I suspect this paradigm has greater resonance with sailors. The source of vision is primal, not of logic, per se, and those who are passionate about open ocean racing or can identify with standing watch like the narrator in "Southern Cross" by Steven Stills are more likely to draw upon those resources for their speculations of what can occur beyond the horizon. I think it is a legitimate construct within those parameters, but it is about differentiation and may not lead the uninitiated as far as the it will the enthusiastic 12 Metre skipper.

Visionary Leader and Blue Ocean
Yegoyant Thermilus, Student (MBA), United States, Member
Both are important. To change the world one must have a vision. Without vision it is hard to provide leadership.

Different Kind of Vision
Victor Manuel Monteiro Seco, Entrepreneur, Portugal, Member
Vision is the glue of times. BOS goals differentiate main stream companies, grounded on old market ideas and efficiency, from future-oriented ones, answering to market trust and people hope.
We must be humble; we have no longer the most intelligent, the most charismatic, and the most brilliant leaders.
Top-down decisions are past-oriented and nowadays, especially in Europe, give us no trust, no hope, and probably no future. We are all together, so we have to listen stakeholders, propose alternatives, negotiate respecting differences and, being authentic, act, act and act.

Visionary Leadership and BOS
dharam gokhool, Teacher, Mauritius, Member
My reading is: in a world of growing complexity, uncertainty and confusion, BOS is an invitation for visionary leaders to dare take the road less travelled, to break away from the mould of conformity and embrace the path of creativity and innovation and make a significant qualitative difference to themselves, their organisation and society.
Just like strategic management emerged as a new management paradigm in the 1960s, BOS is poised to usher a new phase, a new philosophy of management based on creativity as opposed to conformity. I find the concept very stimulating and provocative.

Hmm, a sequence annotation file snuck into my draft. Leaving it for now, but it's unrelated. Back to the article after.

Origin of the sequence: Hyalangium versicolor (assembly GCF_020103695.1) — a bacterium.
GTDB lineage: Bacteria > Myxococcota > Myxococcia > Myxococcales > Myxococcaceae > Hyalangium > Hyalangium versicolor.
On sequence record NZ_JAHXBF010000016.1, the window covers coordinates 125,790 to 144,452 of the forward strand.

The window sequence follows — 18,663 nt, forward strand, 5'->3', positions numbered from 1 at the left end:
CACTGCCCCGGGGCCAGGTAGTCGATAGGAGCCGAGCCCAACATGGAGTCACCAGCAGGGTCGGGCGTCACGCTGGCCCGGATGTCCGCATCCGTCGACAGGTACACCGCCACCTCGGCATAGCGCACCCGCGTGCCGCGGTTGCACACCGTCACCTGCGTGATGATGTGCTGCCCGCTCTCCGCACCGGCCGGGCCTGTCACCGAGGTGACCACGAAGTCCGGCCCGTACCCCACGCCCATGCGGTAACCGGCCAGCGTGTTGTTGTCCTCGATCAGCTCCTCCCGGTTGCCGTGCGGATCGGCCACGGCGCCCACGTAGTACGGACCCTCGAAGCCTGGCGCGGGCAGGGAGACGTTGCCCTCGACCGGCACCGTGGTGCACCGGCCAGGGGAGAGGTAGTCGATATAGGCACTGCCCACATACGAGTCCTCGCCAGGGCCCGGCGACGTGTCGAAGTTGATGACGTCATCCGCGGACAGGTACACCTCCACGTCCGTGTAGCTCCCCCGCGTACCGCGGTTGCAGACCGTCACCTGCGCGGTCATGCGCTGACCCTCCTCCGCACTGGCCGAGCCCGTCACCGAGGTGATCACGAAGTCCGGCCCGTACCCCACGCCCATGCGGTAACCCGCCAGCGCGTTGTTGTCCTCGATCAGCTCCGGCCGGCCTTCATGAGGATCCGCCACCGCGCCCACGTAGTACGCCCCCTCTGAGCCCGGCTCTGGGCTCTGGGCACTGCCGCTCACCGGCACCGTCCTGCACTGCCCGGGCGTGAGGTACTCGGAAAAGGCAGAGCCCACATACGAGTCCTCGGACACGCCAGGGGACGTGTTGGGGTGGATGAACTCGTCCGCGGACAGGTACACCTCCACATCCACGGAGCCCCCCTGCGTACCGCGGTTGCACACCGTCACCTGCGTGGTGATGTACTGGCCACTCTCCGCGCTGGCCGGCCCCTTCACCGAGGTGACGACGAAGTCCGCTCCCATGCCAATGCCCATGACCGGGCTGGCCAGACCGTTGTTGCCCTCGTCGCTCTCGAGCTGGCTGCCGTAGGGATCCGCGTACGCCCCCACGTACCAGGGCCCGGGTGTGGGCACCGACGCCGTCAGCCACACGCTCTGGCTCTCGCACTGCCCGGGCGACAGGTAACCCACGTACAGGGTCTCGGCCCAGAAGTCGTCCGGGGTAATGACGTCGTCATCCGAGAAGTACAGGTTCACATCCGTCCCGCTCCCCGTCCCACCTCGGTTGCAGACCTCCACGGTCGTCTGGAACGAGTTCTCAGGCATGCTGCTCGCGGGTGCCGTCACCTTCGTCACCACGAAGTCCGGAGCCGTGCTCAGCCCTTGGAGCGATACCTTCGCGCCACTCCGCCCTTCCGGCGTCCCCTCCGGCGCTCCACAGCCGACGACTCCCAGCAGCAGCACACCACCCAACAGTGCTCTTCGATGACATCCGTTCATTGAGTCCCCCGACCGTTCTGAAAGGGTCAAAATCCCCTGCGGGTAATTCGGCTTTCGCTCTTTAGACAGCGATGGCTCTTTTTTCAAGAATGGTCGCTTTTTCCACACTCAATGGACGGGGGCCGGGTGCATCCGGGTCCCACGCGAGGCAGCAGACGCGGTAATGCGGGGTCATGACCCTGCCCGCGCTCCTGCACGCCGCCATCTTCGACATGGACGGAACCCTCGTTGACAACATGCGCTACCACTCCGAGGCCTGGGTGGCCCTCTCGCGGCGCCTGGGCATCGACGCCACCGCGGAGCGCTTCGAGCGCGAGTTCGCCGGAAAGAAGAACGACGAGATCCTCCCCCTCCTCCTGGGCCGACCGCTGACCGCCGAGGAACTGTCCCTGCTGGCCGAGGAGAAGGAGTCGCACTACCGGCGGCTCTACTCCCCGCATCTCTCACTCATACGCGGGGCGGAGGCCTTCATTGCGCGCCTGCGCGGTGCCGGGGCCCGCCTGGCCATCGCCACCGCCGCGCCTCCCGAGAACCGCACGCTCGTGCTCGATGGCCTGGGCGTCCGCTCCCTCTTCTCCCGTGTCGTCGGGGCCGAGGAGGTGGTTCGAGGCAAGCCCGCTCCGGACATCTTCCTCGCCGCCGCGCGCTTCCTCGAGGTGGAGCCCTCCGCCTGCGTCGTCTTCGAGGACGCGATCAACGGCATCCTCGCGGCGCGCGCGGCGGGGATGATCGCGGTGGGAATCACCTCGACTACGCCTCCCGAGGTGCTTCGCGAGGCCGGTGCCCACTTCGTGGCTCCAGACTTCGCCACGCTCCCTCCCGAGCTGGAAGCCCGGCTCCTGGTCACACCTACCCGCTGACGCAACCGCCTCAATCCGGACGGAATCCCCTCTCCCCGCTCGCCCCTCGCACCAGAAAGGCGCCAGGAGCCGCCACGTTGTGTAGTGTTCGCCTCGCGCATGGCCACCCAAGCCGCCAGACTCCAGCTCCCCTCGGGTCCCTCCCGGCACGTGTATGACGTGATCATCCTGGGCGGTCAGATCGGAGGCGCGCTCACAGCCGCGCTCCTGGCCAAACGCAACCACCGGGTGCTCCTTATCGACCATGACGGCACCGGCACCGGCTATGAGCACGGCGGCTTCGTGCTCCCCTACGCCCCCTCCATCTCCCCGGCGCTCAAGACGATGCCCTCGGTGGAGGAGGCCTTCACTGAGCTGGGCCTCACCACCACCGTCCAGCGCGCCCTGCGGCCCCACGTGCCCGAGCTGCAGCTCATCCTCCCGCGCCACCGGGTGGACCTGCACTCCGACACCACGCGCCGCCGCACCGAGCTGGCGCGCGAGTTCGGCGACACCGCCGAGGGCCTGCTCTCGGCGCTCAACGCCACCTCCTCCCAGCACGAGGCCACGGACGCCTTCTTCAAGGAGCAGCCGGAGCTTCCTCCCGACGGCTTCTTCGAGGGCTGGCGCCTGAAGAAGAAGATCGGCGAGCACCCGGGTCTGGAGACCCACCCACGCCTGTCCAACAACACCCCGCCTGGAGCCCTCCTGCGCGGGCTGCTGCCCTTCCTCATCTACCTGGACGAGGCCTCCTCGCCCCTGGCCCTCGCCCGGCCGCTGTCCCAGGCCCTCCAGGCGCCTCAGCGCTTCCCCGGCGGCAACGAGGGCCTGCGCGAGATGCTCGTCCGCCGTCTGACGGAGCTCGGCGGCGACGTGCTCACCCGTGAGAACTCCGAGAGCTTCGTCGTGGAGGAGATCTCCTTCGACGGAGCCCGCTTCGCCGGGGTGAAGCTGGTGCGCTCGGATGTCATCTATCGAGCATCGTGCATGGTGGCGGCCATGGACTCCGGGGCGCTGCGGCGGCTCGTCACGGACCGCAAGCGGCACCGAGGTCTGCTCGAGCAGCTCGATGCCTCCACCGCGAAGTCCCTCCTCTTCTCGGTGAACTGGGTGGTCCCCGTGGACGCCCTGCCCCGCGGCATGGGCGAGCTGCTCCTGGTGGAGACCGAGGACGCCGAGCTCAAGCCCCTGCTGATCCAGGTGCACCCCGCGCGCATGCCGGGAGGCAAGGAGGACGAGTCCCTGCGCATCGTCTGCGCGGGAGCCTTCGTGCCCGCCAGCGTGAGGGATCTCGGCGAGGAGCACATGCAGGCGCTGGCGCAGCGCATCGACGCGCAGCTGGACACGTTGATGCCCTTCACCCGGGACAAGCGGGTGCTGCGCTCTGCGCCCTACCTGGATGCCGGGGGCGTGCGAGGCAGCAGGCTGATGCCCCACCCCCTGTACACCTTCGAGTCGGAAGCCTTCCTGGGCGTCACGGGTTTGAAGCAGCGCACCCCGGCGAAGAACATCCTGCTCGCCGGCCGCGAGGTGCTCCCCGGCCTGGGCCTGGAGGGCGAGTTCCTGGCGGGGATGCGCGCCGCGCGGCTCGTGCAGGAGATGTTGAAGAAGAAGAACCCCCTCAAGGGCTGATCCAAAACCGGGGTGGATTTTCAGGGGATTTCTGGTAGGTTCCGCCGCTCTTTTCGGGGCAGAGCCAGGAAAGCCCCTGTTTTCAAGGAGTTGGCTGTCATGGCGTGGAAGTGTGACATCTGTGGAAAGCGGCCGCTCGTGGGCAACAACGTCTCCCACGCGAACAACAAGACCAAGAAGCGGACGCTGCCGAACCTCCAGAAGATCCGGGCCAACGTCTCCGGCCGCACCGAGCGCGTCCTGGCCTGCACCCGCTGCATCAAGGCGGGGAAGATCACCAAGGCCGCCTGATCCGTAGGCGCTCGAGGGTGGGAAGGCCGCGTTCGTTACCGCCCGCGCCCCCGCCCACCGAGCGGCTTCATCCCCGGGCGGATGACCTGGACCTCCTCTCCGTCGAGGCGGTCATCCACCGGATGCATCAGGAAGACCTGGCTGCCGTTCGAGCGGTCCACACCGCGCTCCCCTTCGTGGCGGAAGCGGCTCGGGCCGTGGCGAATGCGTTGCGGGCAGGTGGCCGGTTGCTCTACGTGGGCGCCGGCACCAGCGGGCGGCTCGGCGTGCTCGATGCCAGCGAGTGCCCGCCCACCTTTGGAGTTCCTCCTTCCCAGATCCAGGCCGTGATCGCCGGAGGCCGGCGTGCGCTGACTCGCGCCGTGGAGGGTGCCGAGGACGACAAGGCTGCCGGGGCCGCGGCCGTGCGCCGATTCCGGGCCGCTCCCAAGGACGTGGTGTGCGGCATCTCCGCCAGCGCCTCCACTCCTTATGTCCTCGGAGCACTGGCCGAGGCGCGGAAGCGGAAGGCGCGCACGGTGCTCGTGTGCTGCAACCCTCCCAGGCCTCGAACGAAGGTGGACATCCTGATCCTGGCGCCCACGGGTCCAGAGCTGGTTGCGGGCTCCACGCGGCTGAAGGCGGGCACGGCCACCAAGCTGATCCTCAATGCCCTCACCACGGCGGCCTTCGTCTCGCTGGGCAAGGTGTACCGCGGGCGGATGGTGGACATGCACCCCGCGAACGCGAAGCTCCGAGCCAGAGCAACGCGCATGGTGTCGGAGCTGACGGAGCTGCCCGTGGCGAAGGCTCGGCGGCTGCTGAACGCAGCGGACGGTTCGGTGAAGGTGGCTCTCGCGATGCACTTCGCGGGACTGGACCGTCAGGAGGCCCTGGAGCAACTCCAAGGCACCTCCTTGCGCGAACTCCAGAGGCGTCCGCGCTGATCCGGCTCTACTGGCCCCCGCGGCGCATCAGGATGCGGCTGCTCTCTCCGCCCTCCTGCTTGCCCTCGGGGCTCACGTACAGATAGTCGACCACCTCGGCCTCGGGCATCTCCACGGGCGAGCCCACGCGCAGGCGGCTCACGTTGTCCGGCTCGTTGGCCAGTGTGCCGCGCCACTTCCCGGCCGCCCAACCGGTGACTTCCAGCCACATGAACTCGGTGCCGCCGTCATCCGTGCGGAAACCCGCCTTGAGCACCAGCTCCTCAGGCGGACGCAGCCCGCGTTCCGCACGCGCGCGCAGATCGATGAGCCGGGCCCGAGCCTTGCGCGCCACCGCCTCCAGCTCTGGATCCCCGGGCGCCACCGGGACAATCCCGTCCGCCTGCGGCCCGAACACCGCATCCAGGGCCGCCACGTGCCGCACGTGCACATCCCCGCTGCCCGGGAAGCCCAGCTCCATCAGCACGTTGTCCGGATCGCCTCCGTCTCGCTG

Leadership and BOS
tokunbo odusanya, CEO, Nigeria, Member
Every leader with vision has acquired the authority to break events by executing a strategy, wriggling through challenges. Even when he is lacking the necessary means, he holds on to his vision because that's his dream.
So it's important to have a vision and to translate that vision through execution. In case of both poor or excellent transforming and execution of vision, the fact is that the inert energy to conceive a vision is enough to continue to fire the desire to achieve the set goals.

Leadership - Vision - Culture and More
Jaro, Professor, Slovenia, Member
I agree with all those that "vision" is not enough and methodologies that are unilateral cannot answer the key questions. Just look on TQM, Lean, 6-Sigma etc. methodologies and still we have problems. Why? Because they do not deal with organizational and environmental “culture”. Therefore, they're missing basics elements on how to operate.
There is a need to merge different principles, knowledge (west and east), philosophies and cultures to begin a new cycle of changes.

How to Implement the BOS Vision?
Olaf de Hemmer, Business Consultant, France, Member
BOS surely is revolutionizing strategic thinking by helping us 'think out-of-the-competition-box' towards unmet clients needs!
Vision is a must. But what next?